Now, how to structure your portfolio

  • Cover: Design a simple cover with a title such as “Portfolio” (you can include the current year), your name (and job title if desired), and a quote that reflects your style or resonates with you.
  • Table of contents: If you have multiple projects, include a contents section to help viewers navigate through your portfolio. Number the pages for convenience.
  • Resume section: Include a brief bio, your photograph, a personal statement about why you’re applying and how you can contribute, your educational background, previous experiences, participation and awards, soft and hard skills, your areas of interest, and contact information.
  • Projects: Mention the project types and names, and include behind-the-scenes details to demonstrate your design process. Add sketches, drafts, and prototypes alongside the final designs. Use mockups to showcase your work realistically.
  • Closing: End with a thank-you section.

How to build a creative design portfolio with no experience?

It can be challenging, but it’s not impossible to create an amazing portfolio. You can showcase your creativity and potential through personal projects. Start by identifying your interests or the industries you want to work in, and design projects based on them. For example, if you find designing logos interesting, choose one of your favourite existing brands or create a dummy brand name and curate a few different logos for it. Write a brief description explaining your thought process, and how and why your designs differ from the original. These projects will help you refine your skills and demonstrate your imagination and capabilities.

  • Present your process by including your scribbles, thumbnails, drafts, and prototypes alongside your final designs. This demonstrates your understanding and ability to transform ideas into finished products.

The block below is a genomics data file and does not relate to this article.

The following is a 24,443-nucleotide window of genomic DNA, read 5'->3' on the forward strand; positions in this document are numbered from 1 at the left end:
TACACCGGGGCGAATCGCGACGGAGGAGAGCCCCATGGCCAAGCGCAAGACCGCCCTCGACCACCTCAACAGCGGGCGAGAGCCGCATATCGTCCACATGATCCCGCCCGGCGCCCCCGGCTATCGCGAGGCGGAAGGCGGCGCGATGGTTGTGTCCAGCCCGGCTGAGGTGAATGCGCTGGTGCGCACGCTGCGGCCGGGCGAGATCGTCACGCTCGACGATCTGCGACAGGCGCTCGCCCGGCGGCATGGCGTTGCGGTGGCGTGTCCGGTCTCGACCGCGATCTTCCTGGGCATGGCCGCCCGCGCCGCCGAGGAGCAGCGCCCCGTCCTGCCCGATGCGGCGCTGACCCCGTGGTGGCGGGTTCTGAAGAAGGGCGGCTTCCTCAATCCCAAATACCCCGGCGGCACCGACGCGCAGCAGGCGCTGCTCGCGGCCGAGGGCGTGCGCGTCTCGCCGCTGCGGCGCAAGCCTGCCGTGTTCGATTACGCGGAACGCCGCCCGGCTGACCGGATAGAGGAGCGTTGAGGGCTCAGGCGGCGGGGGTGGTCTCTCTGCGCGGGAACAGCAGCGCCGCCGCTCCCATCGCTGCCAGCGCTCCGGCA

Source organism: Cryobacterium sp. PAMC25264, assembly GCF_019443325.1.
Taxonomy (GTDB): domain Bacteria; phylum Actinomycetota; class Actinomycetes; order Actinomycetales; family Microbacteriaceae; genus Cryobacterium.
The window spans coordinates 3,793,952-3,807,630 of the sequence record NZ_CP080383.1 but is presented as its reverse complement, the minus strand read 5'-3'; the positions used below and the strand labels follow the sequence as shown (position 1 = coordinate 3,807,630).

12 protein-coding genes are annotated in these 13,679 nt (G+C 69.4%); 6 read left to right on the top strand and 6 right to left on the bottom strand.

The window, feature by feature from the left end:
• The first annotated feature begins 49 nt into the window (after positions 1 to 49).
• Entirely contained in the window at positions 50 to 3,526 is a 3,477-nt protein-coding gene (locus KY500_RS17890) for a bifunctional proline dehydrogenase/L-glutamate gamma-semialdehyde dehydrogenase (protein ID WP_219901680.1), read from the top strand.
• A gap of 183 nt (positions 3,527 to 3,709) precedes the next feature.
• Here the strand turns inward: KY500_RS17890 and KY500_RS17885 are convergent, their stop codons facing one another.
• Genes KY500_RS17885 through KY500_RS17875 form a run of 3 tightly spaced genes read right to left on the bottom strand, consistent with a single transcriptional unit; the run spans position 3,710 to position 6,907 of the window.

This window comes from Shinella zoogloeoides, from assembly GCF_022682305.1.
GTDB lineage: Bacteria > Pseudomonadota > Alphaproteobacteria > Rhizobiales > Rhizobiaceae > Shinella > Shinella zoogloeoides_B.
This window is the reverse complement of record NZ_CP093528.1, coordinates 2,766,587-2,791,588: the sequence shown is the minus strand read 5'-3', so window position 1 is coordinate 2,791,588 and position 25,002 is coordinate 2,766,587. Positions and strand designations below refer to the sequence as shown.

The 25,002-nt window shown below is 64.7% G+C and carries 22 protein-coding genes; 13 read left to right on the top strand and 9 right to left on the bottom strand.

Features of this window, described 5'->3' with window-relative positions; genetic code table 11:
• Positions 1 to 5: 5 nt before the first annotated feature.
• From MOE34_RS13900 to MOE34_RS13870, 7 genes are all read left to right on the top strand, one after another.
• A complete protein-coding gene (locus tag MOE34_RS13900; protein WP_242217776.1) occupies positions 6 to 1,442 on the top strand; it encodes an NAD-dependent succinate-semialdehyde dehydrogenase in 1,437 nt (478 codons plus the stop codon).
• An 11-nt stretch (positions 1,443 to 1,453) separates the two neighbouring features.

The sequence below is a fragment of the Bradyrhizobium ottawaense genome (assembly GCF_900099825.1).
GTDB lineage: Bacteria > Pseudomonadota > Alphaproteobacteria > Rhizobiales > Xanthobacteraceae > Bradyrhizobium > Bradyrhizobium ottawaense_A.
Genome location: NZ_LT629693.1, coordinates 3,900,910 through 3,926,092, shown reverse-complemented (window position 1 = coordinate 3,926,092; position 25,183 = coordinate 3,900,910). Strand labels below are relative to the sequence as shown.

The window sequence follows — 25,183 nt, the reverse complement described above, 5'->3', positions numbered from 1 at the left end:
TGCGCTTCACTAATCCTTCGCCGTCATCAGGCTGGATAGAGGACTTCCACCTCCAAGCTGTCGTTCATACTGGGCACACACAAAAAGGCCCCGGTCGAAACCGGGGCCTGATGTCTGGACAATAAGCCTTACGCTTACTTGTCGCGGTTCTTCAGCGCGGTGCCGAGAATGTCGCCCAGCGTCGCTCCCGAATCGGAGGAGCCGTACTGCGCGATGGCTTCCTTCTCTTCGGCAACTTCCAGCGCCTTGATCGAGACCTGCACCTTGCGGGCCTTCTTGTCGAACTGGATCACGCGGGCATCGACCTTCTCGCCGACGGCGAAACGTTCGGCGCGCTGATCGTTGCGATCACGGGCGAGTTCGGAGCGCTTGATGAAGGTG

• Remember to keep learning and improving. Design is a field that continuously evolves, so experiment with new techniques, and styles, and stay updated with industry trends.
  • Networking and applying for opportunities are crucial. Consider applying for internships, design awards, events, and freelance gigs that can provide you with real-world experience.

And don’t forget, quality over quantity.

Where can designers build a design portfolio?

It is recommended to build an online portfolio, as it is visible 24/7 and creates a more professional impression. You can create your own website or use existing platforms like Behance or Dribbble. Organize your work into relevant categories, provide project descriptions, and include your contact information.
Well personally, I will recommend building your own portfolio website, as it offers the advantage of keeping visitors focused solely on your work, without the distractions of other portfolios. if a person landed on your website, they will stick to your projects only.  

Remember, a portfolio is an ongoing project that evolves as you grow as a designer. Continually update and refine your portfolio as you create new projects and gain experience. Be patient and persistent, and with time, your portfolio will reflect your growing expertise.